Even if you can’t do what Gallery B did and buy several ads, some presence, any presence, will keep the money flowing in, though more slowly. No presence is like turning off the money faucet.

If you’re new and have not been an advertiser, there is no better time to launch a campaign and be seen and stand out. This is when kings and queens are made.

Case in point… during the Great Depression, Post Cereal was number one in America by a landslide. Because they were so confident that everyone knew them and loved them, the board made a decision to stop all advertising. Meanwhile a young startup called Kellogg’s launched during the Great Depression. The Post board still did not advertise, believing Kellogg’s could not possibly hurt them. By the end of the Depression, Kellogg’s was the number one cereal brand in America and had taken away more than 50 percent of Post’s business. They remain the leader to this day. Post tried everything but could never catch up. That’s why recessions and depressions are kingmakers.

You and I are faced with difficult decisions. Every dollar counts. We don’t know how long this will last, or when things will get better. But just because we’re frightened, we shouldn’t be foolish and assume nothing is selling. Just today a friend told me he sold a big, expensive painting, and earlier this week another friend told me she’d sold a painting.

In the Depression there was a money shift. Lots of millionaires were made during the Depression, and they were spending. In fact, the bankruptcy lawyers and others who made a lot at that time bought up real estate and businesses for pennies on the dollar, and many became the barons of the time. There is still money out there, and people are still buying.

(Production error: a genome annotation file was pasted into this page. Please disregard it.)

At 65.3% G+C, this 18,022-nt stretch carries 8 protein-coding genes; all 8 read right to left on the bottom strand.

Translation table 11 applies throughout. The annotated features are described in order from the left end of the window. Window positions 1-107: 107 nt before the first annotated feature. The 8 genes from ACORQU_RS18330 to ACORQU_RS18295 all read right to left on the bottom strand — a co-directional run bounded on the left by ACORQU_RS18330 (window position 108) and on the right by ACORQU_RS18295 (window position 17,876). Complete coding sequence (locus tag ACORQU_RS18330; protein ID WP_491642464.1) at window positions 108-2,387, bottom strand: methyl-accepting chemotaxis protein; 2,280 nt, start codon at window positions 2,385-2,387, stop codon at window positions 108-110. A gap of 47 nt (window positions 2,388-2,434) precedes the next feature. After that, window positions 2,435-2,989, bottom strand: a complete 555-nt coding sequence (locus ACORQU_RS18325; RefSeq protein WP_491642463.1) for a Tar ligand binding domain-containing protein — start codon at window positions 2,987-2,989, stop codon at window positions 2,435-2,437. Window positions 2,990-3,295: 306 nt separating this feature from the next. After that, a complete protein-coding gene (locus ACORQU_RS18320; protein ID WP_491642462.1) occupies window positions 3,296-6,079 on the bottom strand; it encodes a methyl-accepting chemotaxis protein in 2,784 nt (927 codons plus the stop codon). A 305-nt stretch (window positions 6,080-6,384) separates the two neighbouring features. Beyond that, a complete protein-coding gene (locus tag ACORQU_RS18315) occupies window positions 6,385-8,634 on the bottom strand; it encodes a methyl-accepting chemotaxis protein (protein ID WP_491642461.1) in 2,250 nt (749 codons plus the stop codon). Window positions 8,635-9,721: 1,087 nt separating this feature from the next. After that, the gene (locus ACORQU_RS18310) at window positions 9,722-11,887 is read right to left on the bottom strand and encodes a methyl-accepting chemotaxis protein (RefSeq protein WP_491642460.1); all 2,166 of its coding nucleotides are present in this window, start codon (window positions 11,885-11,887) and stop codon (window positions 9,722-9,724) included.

This virus containment time can be an advantage to you. People are spending a lot of time in their homes, and many are focusing on redecorating or rearranging. This will reveal needs for new art. Also, they have lots of time on their hands, and they will read more. We’re seeing massive, bigger-than-ever open rates on our newsletters and websites, and others tell me the same. I’m assuming they will spend more time with the print magazines like PleinAir and Fine Art Connoisseur as well.

With every downturn, there is an advantage. Be smart, don’t turn off the faucet. Turning it off could turn off your business forever.

Oh, one more thing …. there is a principle in advertising called momentum. If you’ve been visible issue after issue for years and you suddenly stop, you kill your momentum. Though everyone thinks, “People know me they will remember me,” it’s simply not true. Out of sight, out of mind happens fast. I could name artists who were big brands making a lot of money who are not selling at all now because they were resting on their past brands. People no longer know who they are. Only the artists or galleries who stay visible will survive this long-term.

Food for thought. I hope it’s helpful. Please let me know what you need and how we can help you.